Yearly Archives: 2017

Newton Harrison at Woodend Barn, Aberdeenshire

This post comes to you from EcoArtScotland 

Invitation

The Dee and Don Catchment Area
Creating Resilience to Climate Change

The Barn, Saturday 26 August 2017
7-9pm. Refreshments from 6.30pm

We are pleased to confirm that Newton Harrison’s visit to Aberdeenshire has
now been fixed and we are delighted to invite you to an evening of discussion
in his company on 26th August.

Newton Harrison of the Harrison Studio (USA) is an internationally acclaimed artist, who, along with partner Helen Mayer Harrison, has championed art & ecology across the globe since the early 1960’s.

The Barn has invited Newton to visit Aberdeenshire to open a conversation, involving local agencies and communities in exploring the impacts of climate change on our local environment, centering initially on the catchments of the Dee and Don rivers. Following the Harrisons’ methodology, we hope to create a space where all voices can be heard and practical strategies can be formulated and shared.

This partnership forms the core of the Barn’s Art & Ecology programme for 2017-19, and will engage with environmental agencies, farming, fishing, forestry, government, academia, local communities and, not least, the creative sector.

We very much hope that you would like to be involved in supporting this project from the outset, and are able to join us for this opening event with Newton Harrison at the Barn.

Lorraine Grant, Anne Douglas and Mark Hope

RSVP to mail@thebarnarts.co.uk tel 01330 826520

For further information on the Harrison Studio please visit
http://theharrisonstudio.net/

Banner image: Chris Fremantle. Photograph: Mel Shand

 

ecoartscotland is a resource focused on art and ecology for artists, curators, critics, commissioners as well as scientists and policy makers. It includes ecoartscotland papers, a mix of discussions of works by artists and critical theoretical texts, and serves as a curatorial platform.

It has been established by Chris Fremantle, producer and research associate with On The Edge ResearchGray’s School of Art, The Robert Gordon University. Fremantle is a member of a number of international networks of artists, curators and others focused on art and ecology.</ br></ br>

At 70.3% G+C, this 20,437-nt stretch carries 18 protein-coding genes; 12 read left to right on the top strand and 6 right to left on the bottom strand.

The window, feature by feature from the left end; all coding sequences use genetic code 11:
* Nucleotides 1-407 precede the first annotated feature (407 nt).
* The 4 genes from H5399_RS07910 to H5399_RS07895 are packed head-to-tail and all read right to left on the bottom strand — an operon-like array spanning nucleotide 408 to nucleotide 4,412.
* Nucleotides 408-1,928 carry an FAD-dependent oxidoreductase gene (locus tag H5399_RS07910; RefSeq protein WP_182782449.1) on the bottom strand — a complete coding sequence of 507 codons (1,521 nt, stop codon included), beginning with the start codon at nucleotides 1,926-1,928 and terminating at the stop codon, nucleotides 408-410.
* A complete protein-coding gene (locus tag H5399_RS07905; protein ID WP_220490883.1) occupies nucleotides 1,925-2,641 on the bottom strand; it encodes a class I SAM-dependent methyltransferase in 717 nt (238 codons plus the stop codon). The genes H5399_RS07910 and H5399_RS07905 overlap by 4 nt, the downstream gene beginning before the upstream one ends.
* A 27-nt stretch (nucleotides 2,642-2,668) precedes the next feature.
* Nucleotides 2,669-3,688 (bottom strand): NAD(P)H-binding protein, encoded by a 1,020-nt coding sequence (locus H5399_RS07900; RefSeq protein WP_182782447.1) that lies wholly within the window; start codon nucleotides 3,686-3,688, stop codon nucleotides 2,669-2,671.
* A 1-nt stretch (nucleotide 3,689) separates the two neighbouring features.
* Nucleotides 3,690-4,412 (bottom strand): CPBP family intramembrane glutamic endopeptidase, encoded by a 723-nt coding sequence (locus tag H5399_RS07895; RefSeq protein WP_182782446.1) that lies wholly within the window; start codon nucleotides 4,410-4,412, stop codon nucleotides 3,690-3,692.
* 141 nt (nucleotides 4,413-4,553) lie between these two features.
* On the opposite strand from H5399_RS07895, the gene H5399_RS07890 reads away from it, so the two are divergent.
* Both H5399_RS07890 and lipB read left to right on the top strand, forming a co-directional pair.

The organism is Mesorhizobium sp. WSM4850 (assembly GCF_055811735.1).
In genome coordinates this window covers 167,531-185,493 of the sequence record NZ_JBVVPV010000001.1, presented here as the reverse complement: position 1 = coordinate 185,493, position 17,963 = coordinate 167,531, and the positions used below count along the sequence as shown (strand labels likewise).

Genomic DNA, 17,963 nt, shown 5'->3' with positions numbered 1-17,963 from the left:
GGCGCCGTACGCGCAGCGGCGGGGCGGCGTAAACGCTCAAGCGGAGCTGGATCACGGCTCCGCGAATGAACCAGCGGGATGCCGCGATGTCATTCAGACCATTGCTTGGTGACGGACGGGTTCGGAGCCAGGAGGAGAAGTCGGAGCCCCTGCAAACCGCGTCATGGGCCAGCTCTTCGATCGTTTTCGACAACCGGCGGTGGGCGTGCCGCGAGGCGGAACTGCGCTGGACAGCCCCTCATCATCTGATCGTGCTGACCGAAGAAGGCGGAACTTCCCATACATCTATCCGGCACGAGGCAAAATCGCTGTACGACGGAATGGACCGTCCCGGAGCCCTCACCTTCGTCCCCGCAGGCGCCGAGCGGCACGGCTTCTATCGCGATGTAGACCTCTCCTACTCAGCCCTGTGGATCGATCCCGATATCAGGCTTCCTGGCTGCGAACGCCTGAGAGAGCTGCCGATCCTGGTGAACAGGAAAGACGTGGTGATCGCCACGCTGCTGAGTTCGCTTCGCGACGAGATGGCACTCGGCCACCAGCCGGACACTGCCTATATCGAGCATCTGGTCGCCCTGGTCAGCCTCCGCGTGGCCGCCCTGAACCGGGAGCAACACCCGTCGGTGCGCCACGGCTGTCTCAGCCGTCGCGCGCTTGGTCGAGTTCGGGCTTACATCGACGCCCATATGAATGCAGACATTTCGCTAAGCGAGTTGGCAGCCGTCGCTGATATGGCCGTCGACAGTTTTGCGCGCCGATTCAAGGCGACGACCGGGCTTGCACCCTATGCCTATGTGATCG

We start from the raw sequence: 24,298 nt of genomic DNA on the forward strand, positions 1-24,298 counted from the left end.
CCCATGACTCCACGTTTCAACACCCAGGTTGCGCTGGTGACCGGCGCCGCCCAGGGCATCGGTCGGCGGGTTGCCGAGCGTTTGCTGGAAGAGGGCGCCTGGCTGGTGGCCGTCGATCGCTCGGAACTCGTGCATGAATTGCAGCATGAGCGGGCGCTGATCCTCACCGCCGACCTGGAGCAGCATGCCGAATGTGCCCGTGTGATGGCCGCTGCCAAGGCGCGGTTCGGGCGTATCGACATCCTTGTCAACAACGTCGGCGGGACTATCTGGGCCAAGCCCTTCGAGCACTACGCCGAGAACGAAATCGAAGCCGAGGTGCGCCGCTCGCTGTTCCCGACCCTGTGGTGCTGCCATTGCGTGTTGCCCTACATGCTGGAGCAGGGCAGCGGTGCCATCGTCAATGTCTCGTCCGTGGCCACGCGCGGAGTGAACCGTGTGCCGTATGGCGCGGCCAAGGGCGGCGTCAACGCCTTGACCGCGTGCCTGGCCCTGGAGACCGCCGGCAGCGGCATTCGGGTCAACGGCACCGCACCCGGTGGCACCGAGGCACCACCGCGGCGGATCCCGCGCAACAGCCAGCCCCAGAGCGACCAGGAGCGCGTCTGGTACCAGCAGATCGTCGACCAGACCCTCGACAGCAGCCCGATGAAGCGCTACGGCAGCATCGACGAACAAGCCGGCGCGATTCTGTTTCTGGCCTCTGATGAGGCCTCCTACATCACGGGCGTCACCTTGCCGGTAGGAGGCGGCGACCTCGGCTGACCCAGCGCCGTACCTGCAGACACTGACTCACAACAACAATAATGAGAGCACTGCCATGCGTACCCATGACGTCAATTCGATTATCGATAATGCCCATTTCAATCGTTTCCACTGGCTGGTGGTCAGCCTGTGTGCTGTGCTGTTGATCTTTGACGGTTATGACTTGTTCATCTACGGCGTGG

Go to EcoArtScotland

July 2017 Green Tease Reflections

This post comes from Creative Carbon Scotland

Edge Effects: Frontiers in Retreat was a Green Tease held in Glasgow on 27th July led by the Scottish Sculpture Workshop.

Edge Effects: Frontiers in Retreat was a Green Tease held in Glasgow on 27th July led by the Scottish Sculpture Workshop. The event was part of their Frontiers in Retreat: Edge Effects programme of walks, workshops, film and performance which explored the complex co-dependencies between ecological, social, economic and political phenomena.

Frontiers in Retreat is a 5 year collaborative project, enquiring the intersections of art and ecology. Within the project there were 7 core sites across Europe these are Mustarinda (Finland), Scottish Sculpture Workshop – SSW (Scotland), Cultural Front GRAD (Serbia), Centre d’Art i Natura CAN (Catalonia), HIAP – Helsinki International Artist Programme (Finland), Skaftfell – Center for Visual Art (Iceland), Interdisciplinary Art Group SERDE (Latvia). These locations are where artists were invited to work and share knowledge, often collaborating with local inhabitants and communities. The aim of the local residencies was to provide a complex understanding of the entanglements between local ecological concerns and the larger, systematic, global processes.